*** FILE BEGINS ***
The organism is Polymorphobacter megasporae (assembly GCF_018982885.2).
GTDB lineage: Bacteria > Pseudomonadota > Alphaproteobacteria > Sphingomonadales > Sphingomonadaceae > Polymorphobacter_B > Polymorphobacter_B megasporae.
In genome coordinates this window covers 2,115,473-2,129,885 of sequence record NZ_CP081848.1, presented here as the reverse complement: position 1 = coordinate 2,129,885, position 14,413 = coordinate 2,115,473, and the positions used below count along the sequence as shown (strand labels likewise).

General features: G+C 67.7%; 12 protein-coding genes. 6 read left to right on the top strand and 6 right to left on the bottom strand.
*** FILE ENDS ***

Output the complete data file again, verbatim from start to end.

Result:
The organism is Polymorphobacter megasporae (assembly GCF_018982885.2).
GTDB lineage: Bacteria > Pseudomonadota > Alphaproteobacteria > Sphingomonadales > Sphingomonadaceae > Polymorphobacter_B > Polymorphobacter_B megasporae.
In genome coordinates this window covers 2,115,473-2,129,885 of sequence record NZ_CP081848.1, presented here as the reverse complement: position 1 = coordinate 2,129,885, position 14,413 = coordinate 2,115,473, and the positions used below count along the sequence as shown (strand labels likewise).

General features: G+C 67.7%; 12 protein-coding genes. 6 read left to right on the top strand and 6 right to left on the bottom strand.